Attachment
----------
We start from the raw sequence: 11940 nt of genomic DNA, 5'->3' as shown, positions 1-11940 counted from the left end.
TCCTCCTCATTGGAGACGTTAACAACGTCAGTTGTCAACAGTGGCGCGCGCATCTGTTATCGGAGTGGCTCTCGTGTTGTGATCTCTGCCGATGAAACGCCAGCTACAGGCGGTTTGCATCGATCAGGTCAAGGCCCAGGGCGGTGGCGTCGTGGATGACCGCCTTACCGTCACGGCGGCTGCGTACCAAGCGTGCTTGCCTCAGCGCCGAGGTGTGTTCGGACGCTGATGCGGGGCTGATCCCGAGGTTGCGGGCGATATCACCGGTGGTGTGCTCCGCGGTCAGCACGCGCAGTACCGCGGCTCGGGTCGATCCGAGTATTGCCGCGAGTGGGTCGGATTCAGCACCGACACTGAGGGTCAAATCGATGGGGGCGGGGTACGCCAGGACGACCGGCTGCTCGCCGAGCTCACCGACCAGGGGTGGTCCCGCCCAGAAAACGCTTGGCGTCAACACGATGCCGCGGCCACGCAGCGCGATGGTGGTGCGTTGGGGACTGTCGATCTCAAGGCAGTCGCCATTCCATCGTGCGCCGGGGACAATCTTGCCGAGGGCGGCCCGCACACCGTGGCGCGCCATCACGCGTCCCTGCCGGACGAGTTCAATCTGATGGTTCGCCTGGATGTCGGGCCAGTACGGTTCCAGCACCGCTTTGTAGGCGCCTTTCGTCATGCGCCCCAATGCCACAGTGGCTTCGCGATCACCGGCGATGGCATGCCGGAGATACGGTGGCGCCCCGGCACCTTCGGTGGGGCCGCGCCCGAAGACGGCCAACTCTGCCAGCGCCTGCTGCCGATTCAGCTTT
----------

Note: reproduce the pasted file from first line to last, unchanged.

We start from the raw sequence: 11940 nt of genomic DNA, 5'->3' as shown, positions 1-11940 counted from the left end.
TCCTCCTCATTGGAGACGTTAACAACGTCAGTTGTCAACAGTGGCGCGCGCATCTGTTATCGGAGTGGCTCTCGTGTTGTGATCTCTGCCGATGAAACGCCAGCTACAGGCGGTTTGCATCGATCAGGTCAAGGCCCAGGGCGGTGGCGTCGTGGATGACCGCCTTACCGTCACGGCGGCTGCGTACCAAGCGTGCTTGCCTCAGCGCCGAGGTGTGTTCGGACGCTGATGCGGGGCTGATCCCGAGGTTGCGGGCGATATCACCGGTGGTGTGCTCCGCGGTCAGCACGCGCAGTACCGCGGCTCGGGTCGATCCGAGTATTGCCGCGAGTGGGTCGGATTCAGCACCGACACTGAGGGTCAAATCGATGGGGGCGGGGTACGCCAGGACGACCGGCTGCTCGCCGAGCTCACCGACCAGGGGTGGTCCCGCCCAGAAAACGCTTGGCGTCAACACGATGCCGCGGCCACGCAGCGCGATGGTGGTGCGTTGGGGACTGTCGATCTCAAGGCAGTCGCCATTCCATCGTGCGCCGGGGACAATCTTGCCGAGGGCGGCCCGCACACCGTGGCGCGCCATCACGCGTCCCTGCCGGACGAGTTCAATCTGATGGTTCGCCTGGATGTCGGGCCAGTACGGTTCCAGCACCGCTTTGTAGGCGCCTTTCGTCATGCGCCCCAATGCCACAGTGGCTTCGCGATCACCGGCGATGGCATGCCGGAGATACGGTGGCGCCCCGGCACCTTCGGTGGGGCCGCGCCCGAAGACGGCCAACTCTGCCAGCGCCTGCTGCCGATTCAGCTTT